A struggle is underway for the hearts and minds of Britain's young Muslims. Islam is the fastest growing faith in the UK with around two million followers. Most are ordinary and proud citizens at home in an increasingly multicultural nation. But some young British Muslims are seen as its greatest terror threat -- by fellow citizens and governments at home and abroad. ""Islam In A Cold Climate"" focuses on the struggle to stop the radicalization of young men, and at the other challenges facing the Muslim communities. It offers a powerful and wide-ranging overview of the UK's Muslims. We hear from voices across the spectrum -- from those dedicated to establishing Sharia law and who condone the use of violence, including the leader of the recently outlawed Islam UK group, to those actively working to prevent the radicalisation of young men and women and those who argue that multiculturalism has failed society. The film, shot across the UK features key Muslim MPs and Government Ministers, former Jihadists, young people, opinion makers, Imams and others.
This week we bring you a powerful film made for UK's Channel 4 'Dispatches' Programme. In asking how western mosques have become a breeding ground for fundamentalism, we uncover an organisation that places practically no checks or balances on itself. Despotic Imams, wishing to bring a hard line to their communities, have found ample opportunity to abuse a largely unregulated and unstructured system.
London, England : British Broadcasting Corporation, 2011.
Video — 1 online resource (58 minutes) Digital: data file.
A young man sets out to understand why his brother has fundamentally changed his life and beliefs, filming their encounters over 12 months to discover more about the world he has chosen. Like himself, Robb Leech's step-brother Rich was an ordinary white middle-class boy from an English seaside town and, until a couple of years ago, they were almost inseparable. But then Rich moved away, and the family learned via a press story that he'd become a radical Islamist, changing his name to Salahuddin. Associating with jihadist fundamentalists, he believes the UK should be ruled by Sharia law. Over the course of the film, Robb attempts to reconnect with his extremist step-brother, to discover what's made the person he'd looked up to as a teenage role model so strongly reject all that his family and the Western world stand for.
From a terraced house in East London the Sharia Council presides over hundreds of cases every year, mainly marital disputes. The Sharia Council is a parallel legal system that remains unknown to many people, although it has existed for years. This documentary takes us inside the workings of Sharia law in a Western society, especially as it affects women seeking divorce. What can the Muslim legal system offer couples in conflict? Presiding over the court are two Sheikhs who are both respected members of the Muslim community with an intimate knowledge of Islamic law. Their rulings are not recognized by British law but for the Muslim community their judgments carry the word of God. In one case, we meet Imran who approaches the Sharia court for a ruling or "fatwa" that he believes can save his marriage to Nasira. Imran had married a second wife in Pakistan, whereupon Nasira left him and taken their three children to another city. It is now up to the court to decide what the future will be for this unhappy couple.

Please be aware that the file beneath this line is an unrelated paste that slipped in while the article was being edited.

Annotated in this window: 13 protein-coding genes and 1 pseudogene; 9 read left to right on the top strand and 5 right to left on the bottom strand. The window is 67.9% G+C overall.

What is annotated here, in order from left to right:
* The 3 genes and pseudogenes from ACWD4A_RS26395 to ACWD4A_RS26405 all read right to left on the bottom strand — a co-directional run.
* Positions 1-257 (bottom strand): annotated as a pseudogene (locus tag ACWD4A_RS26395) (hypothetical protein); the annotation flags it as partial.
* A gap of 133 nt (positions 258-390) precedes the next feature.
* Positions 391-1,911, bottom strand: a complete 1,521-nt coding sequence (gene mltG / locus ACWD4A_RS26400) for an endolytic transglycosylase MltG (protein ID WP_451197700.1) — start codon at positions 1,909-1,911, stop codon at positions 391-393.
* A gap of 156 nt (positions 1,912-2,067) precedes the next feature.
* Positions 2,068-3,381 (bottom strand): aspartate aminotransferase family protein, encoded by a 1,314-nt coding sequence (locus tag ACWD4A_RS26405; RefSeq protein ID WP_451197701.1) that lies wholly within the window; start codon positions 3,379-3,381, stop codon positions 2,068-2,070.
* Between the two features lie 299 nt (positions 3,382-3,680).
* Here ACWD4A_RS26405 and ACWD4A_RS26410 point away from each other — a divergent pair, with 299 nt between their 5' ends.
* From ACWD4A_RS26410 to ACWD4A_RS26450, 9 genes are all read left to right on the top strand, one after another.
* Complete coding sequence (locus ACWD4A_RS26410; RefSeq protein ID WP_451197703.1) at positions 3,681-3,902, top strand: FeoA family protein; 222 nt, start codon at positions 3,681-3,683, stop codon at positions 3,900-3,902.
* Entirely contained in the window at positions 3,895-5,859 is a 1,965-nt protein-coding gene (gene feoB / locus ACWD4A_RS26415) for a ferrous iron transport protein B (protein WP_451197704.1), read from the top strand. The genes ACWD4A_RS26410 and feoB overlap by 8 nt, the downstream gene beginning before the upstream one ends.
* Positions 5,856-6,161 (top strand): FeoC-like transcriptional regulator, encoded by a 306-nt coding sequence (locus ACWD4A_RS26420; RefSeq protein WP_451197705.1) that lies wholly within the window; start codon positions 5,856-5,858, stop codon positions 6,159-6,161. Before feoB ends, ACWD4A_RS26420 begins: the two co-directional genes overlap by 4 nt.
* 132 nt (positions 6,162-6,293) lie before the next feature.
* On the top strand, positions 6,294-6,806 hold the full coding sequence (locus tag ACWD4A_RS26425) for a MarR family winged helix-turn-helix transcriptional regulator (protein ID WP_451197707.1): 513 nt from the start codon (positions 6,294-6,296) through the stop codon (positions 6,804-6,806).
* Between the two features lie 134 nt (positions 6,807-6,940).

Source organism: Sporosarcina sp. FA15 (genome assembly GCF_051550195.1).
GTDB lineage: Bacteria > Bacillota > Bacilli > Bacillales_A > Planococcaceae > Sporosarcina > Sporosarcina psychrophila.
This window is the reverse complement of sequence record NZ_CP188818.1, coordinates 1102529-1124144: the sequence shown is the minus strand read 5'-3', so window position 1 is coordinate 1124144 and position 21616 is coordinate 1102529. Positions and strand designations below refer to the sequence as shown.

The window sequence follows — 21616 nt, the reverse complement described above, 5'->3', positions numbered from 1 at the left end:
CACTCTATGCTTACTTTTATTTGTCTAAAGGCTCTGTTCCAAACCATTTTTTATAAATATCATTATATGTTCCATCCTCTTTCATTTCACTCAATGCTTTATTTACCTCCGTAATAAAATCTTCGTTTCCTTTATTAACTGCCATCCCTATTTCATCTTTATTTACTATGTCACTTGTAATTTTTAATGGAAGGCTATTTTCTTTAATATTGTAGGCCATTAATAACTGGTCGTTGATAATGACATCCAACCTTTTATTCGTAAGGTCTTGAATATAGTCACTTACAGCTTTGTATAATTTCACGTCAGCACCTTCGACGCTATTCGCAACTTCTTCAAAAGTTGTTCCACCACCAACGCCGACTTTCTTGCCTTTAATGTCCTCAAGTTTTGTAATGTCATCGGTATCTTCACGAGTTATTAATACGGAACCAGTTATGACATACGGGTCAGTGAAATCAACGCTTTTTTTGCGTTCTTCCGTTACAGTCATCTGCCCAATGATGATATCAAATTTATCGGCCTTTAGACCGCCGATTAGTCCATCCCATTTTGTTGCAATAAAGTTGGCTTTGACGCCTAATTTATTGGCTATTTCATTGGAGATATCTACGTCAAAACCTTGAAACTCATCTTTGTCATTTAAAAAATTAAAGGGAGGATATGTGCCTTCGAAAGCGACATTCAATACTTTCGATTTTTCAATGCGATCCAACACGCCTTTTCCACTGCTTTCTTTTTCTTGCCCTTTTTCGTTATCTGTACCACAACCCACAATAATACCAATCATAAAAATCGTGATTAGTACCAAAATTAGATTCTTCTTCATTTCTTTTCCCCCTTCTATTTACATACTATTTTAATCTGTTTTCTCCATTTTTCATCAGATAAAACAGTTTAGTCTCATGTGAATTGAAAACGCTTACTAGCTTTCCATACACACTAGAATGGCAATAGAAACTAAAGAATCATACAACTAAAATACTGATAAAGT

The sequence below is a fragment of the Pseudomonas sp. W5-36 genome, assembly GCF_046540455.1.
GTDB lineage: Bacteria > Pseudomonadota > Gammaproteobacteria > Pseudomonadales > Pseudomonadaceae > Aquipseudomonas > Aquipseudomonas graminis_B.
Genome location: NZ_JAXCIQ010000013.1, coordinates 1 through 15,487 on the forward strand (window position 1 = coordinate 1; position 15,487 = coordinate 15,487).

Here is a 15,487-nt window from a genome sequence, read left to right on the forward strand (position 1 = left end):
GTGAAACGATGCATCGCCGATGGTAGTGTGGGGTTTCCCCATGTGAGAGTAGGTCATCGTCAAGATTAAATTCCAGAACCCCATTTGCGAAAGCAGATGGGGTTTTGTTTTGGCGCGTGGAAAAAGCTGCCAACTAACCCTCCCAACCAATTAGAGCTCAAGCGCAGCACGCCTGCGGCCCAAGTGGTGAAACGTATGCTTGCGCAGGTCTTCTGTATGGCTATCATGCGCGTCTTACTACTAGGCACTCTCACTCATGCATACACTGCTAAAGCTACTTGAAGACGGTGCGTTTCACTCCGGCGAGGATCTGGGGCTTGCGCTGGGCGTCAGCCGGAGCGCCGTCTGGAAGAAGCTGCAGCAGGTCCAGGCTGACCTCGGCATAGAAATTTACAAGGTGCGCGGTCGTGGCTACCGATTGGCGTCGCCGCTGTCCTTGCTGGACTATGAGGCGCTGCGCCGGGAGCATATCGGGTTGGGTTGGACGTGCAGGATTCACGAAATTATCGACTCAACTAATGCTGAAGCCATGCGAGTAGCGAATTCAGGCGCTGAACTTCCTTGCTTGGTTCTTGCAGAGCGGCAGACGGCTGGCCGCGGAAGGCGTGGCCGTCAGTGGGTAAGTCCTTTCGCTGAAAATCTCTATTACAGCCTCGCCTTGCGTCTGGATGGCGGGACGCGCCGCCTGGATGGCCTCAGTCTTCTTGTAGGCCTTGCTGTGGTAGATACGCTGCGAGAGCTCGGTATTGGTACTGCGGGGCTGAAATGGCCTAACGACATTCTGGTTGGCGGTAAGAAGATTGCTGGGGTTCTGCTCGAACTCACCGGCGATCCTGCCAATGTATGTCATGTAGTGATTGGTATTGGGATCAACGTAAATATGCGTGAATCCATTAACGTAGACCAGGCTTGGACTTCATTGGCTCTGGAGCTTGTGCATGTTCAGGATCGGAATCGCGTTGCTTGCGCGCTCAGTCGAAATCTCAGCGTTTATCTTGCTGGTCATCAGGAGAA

London, England : British Broadcasting Corporation, 2014.
Video — 1 online resource (54 minutes) Digital: data file.
Award winning filmmaker Robb Leech attempts to discover what changed his stepbrother Rich - subject of his acclaimed documentary My Brother the Islamist - from a radical convert to a dangerous convicted terrorist. British man Richard Dart, now known as Salahuddin, received a six year jail sentence in April 2013 for preparing acts of terrorism. Having previously sought to understand what made Rich reject everything his family and country stood for, Robb now wants to know what, if anything, could have kept him from this fate. Robb's journey takes him from London to known hotbeds of Islamic radicalism internationally - but his personal investigation starts with Anjem Choudary, the controversial cleric who led Rich's conversion to radical Islam.